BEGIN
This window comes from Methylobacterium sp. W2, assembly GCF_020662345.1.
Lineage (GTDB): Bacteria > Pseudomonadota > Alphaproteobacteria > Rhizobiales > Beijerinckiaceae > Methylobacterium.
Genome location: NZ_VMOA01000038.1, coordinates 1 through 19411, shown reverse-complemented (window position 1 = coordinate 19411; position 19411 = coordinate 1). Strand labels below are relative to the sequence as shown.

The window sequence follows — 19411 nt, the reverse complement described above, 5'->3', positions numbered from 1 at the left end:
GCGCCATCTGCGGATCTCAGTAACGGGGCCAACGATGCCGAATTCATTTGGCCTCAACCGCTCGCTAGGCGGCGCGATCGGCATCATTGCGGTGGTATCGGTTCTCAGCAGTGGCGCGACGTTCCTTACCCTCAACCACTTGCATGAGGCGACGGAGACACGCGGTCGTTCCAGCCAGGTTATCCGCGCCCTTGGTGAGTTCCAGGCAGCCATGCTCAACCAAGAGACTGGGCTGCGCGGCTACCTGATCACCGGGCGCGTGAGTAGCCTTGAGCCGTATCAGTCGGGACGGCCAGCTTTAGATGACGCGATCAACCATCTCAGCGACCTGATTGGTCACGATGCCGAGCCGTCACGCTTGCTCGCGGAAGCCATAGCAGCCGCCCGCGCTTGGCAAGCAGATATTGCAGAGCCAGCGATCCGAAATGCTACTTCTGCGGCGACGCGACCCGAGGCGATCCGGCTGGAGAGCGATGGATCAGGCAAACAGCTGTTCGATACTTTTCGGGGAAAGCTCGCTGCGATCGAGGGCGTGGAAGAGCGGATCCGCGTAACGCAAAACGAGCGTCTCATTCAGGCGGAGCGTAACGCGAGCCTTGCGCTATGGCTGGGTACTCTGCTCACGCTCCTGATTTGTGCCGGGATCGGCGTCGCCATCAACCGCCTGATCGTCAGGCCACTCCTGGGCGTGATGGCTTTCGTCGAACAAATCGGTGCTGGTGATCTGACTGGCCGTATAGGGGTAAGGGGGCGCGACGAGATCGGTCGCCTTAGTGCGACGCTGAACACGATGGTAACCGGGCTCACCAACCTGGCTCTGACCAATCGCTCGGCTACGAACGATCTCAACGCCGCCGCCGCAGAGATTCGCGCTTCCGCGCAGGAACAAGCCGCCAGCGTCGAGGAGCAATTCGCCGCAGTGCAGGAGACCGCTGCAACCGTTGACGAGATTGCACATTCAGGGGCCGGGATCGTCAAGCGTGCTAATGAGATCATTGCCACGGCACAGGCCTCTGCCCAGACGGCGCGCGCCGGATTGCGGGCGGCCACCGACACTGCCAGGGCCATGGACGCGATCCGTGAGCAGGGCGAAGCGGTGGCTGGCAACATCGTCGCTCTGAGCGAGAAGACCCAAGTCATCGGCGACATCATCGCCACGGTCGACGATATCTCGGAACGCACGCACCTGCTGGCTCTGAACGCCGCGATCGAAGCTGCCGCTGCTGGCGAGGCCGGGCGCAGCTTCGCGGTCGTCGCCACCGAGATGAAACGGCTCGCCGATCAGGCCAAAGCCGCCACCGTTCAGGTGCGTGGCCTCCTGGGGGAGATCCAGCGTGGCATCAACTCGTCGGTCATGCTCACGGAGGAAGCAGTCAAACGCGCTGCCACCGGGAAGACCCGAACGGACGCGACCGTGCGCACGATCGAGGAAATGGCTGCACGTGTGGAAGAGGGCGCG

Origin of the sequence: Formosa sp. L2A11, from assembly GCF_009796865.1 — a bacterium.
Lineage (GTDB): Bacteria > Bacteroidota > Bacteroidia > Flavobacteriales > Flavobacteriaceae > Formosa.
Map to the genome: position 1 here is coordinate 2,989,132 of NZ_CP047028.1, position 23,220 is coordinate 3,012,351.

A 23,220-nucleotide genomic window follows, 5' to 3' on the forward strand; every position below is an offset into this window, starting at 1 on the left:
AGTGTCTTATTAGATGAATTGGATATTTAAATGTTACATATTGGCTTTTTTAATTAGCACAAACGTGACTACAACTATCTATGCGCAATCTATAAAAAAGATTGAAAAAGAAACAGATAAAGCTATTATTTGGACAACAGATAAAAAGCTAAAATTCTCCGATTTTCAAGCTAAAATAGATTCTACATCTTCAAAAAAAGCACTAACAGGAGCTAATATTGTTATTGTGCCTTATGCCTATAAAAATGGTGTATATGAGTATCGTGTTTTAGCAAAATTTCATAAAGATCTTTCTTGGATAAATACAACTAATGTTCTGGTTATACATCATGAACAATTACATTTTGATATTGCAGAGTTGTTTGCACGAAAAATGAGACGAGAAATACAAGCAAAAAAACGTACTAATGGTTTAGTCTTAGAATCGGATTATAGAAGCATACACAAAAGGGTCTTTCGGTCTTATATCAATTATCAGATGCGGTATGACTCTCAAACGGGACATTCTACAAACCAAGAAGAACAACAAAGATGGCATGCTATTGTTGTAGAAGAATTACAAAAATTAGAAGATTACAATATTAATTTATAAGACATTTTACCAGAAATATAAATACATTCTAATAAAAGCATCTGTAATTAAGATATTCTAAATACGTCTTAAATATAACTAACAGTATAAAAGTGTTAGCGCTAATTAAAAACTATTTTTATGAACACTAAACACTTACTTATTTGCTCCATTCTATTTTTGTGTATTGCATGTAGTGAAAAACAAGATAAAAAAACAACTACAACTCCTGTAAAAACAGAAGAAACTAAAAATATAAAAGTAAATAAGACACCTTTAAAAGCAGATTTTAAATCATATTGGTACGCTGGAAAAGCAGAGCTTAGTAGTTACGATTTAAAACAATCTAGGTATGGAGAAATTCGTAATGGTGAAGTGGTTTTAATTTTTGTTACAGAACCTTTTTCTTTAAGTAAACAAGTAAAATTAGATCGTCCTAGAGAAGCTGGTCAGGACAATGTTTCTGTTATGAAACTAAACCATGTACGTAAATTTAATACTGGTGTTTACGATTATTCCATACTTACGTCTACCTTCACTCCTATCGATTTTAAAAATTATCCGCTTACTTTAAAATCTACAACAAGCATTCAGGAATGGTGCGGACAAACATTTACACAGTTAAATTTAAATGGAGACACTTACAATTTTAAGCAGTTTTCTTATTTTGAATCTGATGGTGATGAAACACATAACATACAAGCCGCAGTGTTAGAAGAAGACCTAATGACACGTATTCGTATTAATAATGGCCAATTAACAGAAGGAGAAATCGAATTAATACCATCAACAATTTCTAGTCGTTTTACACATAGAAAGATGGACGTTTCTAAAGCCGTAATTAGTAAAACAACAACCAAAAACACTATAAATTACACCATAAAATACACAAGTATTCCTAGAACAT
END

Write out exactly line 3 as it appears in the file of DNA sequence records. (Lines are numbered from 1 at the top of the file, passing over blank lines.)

Genome location: NZ_VMOA01000038.1, coordinates 1 through 19411, shown reverse-complemented (window position 1 = coordinate 19411; position 19411 = coordinate 1). Strand labels below are relative to the sequence as shown.